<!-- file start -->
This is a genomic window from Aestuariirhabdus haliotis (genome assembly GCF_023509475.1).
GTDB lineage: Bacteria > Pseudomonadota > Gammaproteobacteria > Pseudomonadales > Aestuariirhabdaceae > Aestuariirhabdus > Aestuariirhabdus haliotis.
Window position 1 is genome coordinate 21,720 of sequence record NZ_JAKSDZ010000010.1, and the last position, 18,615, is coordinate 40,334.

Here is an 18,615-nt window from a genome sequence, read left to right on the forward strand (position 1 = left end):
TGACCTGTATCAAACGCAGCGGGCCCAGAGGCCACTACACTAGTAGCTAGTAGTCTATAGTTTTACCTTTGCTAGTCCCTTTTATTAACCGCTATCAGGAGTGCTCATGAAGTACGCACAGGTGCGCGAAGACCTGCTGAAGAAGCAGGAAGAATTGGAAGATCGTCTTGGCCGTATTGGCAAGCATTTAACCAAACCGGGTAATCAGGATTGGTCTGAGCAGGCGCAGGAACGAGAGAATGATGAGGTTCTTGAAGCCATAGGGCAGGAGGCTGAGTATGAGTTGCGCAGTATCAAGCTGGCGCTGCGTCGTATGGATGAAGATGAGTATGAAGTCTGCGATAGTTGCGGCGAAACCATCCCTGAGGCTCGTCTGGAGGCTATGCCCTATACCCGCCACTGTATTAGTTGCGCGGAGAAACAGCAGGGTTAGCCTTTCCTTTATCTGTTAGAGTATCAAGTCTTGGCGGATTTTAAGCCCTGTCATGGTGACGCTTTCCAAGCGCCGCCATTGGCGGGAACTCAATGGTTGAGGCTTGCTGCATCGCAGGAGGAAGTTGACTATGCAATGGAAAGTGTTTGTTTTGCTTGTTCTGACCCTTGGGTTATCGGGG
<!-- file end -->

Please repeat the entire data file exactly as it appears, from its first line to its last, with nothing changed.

This is a genomic window from Aestuariirhabdus haliotis (genome assembly GCF_023509475.1).
GTDB lineage: Bacteria > Pseudomonadota > Gammaproteobacteria > Pseudomonadales > Aestuariirhabdaceae > Aestuariirhabdus > Aestuariirhabdus haliotis.
Window position 1 is genome coordinate 21,720 of sequence record NZ_JAKSDZ010000010.1, and the last position, 18,615, is coordinate 40,334.

Here is an 18,615-nt window from a genome sequence, read left to right on the forward strand (position 1 = left end):
TGACCTGTATCAAACGCAGCGGGCCCAGAGGCCACTACACTAGTAGCTAGTAGTCTATAGTTTTACCTTTGCTAGTCCCTTTTATTAACCGCTATCAGGAGTGCTCATGAAGTACGCACAGGTGCGCGAAGACCTGCTGAAGAAGCAGGAAGAATTGGAAGATCGTCTTGGCCGTATTGGCAAGCATTTAACCAAACCGGGTAATCAGGATTGGTCTGAGCAGGCGCAGGAACGAGAGAATGATGAGGTTCTTGAAGCCATAGGGCAGGAGGCTGAGTATGAGTTGCGCAGTATCAAGCTGGCGCTGCGTCGTATGGATGAAGATGAGTATGAAGTCTGCGATAGTTGCGGCGAAACCATCCCTGAGGCTCGTCTGGAGGCTATGCCCTATACCCGCCACTGTATTAGTTGCGCGGAGAAACAGCAGGGTTAGCCTTTCCTTTATCTGTTAGAGTATCAAGTCTTGGCGGATTTTAAGCCCTGTCATGGTGACGCTTTCCAAGCGCCGCCATTGGCGGGAACTCAATGGTTGAGGCTTGCTGCATCGCAGGAGGAAGTTGACTATGCAATGGAAAGTGTTTGTTTTGCTTGTTCTGACCCTTGGGTTATCGGGG